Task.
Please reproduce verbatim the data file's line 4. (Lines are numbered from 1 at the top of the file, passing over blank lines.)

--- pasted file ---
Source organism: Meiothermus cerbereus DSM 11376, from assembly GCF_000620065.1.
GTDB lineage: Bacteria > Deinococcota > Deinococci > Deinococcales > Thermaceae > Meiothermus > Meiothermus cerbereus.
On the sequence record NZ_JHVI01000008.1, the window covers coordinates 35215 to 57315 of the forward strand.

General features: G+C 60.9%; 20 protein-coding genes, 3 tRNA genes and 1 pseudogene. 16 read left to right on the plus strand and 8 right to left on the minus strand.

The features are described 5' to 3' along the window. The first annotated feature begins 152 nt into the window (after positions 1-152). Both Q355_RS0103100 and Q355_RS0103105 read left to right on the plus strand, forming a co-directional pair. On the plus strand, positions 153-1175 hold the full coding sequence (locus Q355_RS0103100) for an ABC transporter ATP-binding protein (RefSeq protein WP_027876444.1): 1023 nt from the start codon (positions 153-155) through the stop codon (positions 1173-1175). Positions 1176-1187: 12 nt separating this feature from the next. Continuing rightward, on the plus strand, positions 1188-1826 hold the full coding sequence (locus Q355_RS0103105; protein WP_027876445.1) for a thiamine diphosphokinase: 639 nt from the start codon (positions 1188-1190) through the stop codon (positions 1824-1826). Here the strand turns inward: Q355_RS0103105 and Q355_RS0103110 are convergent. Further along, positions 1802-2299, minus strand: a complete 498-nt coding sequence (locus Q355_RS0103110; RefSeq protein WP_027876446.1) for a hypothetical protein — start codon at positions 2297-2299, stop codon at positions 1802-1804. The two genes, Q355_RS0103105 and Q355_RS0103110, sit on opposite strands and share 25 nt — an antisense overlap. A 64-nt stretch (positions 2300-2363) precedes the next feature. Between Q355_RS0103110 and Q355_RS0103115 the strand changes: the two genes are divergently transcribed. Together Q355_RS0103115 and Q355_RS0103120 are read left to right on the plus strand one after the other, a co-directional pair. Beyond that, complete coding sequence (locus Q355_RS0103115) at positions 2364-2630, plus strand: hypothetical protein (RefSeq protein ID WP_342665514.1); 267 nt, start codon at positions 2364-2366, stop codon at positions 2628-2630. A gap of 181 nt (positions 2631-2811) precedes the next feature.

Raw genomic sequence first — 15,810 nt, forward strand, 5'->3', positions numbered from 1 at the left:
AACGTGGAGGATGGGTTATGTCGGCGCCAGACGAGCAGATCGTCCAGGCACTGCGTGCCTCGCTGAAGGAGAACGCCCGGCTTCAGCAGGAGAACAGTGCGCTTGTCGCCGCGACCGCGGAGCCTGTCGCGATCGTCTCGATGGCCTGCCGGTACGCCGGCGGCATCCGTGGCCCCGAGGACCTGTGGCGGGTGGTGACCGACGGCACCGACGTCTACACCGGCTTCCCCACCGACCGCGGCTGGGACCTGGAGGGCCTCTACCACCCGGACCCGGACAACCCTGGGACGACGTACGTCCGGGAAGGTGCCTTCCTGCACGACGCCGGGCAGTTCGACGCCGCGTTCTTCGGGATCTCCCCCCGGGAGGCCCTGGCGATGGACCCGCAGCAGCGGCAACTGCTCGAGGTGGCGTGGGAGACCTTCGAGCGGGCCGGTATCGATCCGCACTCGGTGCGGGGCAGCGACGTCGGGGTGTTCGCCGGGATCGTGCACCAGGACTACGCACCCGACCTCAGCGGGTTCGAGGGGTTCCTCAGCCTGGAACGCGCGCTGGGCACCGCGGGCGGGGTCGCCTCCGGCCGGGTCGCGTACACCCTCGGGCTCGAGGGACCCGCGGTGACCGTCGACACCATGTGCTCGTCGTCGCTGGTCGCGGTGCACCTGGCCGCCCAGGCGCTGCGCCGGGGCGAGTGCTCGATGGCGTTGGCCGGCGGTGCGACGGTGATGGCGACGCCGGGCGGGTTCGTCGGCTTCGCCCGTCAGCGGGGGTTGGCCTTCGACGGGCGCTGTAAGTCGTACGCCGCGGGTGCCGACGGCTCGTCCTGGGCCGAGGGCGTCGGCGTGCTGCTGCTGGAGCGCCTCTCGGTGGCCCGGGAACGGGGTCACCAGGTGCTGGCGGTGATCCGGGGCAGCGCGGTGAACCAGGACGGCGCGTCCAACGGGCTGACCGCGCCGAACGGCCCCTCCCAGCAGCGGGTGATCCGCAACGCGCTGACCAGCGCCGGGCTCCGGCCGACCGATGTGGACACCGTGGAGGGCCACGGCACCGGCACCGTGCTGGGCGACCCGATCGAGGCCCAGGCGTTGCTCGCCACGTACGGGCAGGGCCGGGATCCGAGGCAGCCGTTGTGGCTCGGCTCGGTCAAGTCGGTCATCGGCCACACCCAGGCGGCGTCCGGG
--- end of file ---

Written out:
General features: G+C 60.9%; 20 protein-coding genes, 3 tRNA genes and 1 pseudogene. 16 read left to right on the plus strand and 8 right to left on the minus strand.